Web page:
(Venice) The Venice Film Festival crowned a female Frankenstein with Emma Stone, at the end of a festival marked by the strike in Hollywood and the invitation of filmmakers targeted by the movement

With Poor Things, Greek filmmaker Yorgos Lanthimos (The Lobster, The Favourite), a regular at festivals, finally achieves consecration.

The film is a kind of feminine Frankenstein, fantastic and baroque, largely in black and white. Sometimes raw, Poor Things is both entertainment and a message about how norms weigh on women.

American star Emma Stone, who also produced the film, plays a candid creature who undergoes her sentimental and sexual education. She was unable to make the trip to the Mostra due to the strike which paralyzed Hollywood.

The film and Bella Baxter, its main character, “an incredible creature, would not exist without Emma Stone, another incredible creature,” said Yorgos Lanthimos upon accepting his award.

In an Italy ruled by the extreme right, the jury chaired by Damien Chazelle (La-la-land, First Man) also sent a political message by awarding several prizes to films denouncing the fate reserved for migrants by Europe.

Great voice of Polish cinema, Agnieszka Holland received the special jury prize for Zielona granica, which shows the tragic fate of migrants from Syria, Afghanistan and Africa, tossed between Poland and Belarus in 2021, prisoners of a diplomatic game that goes beyond them.

A young Senegalese actor, Seydou Sarr, received the prize for best hope for his role as a young migrant who crosses Africa and the Mediterranean at the risk of his life to reach Italy, in Io capitano by Matteo Garrone, a film which won also the Silver Lion for Best Achievement.

On the performer side, the Mostra singled out two Americans: Cailee Spaeny, 25, for her first big role, that of the “King’s” wife, Priscilla Presley, in Sofia Coppola’s biopic Priscilla, and Peter Sarsgaard, who gives the responds to Jessica Chastain, as a man suffering from dementia, in Memory by Michel Franco.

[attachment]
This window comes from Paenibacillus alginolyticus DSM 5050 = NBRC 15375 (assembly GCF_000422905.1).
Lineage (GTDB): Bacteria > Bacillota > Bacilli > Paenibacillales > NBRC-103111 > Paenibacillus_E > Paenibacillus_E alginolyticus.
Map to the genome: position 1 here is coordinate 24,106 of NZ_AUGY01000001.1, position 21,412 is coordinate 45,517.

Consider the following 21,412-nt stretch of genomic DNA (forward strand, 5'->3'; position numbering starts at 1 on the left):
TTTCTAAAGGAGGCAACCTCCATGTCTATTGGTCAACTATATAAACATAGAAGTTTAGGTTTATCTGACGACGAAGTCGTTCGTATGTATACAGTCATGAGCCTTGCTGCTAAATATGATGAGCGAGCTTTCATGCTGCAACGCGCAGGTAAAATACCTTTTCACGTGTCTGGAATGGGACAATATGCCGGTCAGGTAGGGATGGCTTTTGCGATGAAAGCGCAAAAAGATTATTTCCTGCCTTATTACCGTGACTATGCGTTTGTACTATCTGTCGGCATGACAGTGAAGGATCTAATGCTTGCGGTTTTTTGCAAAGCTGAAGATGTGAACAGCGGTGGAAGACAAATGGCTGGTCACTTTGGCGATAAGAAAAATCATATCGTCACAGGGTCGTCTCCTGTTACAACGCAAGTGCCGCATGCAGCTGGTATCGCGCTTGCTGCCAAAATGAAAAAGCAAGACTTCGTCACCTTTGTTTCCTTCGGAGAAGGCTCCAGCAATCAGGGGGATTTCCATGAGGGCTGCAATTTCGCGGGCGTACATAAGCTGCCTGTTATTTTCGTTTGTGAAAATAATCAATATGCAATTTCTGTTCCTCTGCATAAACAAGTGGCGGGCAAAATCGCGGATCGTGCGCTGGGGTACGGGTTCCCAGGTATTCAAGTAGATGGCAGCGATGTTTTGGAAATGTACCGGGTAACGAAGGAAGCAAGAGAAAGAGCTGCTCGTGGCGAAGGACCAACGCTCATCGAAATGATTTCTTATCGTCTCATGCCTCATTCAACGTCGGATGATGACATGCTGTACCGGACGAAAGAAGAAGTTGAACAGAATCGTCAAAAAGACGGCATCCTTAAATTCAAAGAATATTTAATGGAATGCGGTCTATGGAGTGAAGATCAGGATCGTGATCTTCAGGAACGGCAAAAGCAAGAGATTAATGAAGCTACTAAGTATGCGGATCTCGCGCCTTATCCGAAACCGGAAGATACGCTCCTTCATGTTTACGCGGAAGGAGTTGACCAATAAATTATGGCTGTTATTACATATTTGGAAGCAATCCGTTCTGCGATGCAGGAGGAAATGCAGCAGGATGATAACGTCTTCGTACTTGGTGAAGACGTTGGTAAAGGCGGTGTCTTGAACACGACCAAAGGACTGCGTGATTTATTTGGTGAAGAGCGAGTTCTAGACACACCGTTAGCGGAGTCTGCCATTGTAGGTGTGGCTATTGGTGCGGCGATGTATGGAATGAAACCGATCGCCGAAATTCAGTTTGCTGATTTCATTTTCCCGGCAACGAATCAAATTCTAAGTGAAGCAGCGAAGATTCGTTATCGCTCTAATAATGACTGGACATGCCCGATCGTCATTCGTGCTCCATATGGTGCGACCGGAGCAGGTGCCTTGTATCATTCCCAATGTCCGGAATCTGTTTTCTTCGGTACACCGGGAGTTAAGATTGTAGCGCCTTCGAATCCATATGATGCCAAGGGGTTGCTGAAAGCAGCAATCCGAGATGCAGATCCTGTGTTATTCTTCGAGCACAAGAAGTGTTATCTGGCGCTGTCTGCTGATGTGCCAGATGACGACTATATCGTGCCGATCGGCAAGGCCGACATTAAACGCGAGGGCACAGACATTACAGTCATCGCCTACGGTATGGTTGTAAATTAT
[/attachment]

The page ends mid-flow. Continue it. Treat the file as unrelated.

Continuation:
Unlike many stars playing in major studio films, and who could not make the trip to Venice in the midst of the strike, the two winners went on stage to receive their trophy.

Peter Sarsgaard took the opportunity to express his support for the strike and launch a diatribe against artificial intelligence, for which screenwriters and actors are requesting supervision.

“If we lose this battle, our industry will only be the first of many others to fall,” he prophesied: medicine or the conduct of war could in turn be entrusted to artificial intelligence, which would “opens the way for atrocities.”

The Mostra was the first international festival hit hard by the historic standoff with the studios, even if a few stars like Adam Driver, Mads Mikkelsen and Jessica Chastain came, each taking care to provide their support to the strikers.

Union demands were not the only ones trying to be heard in Venice.

Feminist movements also sought to give voice, notably through collages in the city to denounce the honors granted by the oldest festival in the world to artists targeted by the movement.

Luc Besson, against whom rape charges were brought before being definitively dismissed by French justice this year, was in competition with Dogman.

Woody Allen, ostracized from the American film industry and not prosecuted, presented his 50th film Coup de Chance, the first filmed in French, out of competition.

Roman Polanski, who has been fleeing American justice for more than 40 years after a conviction for sexual relations with a minor, did not come to Venice, where his latest film The Palace, also out of competition, received a cold reception .

The director of the Mostra, Alberto Barbera, justified the invitation of these three filmmakers by calling for a distinction between the man and the artist.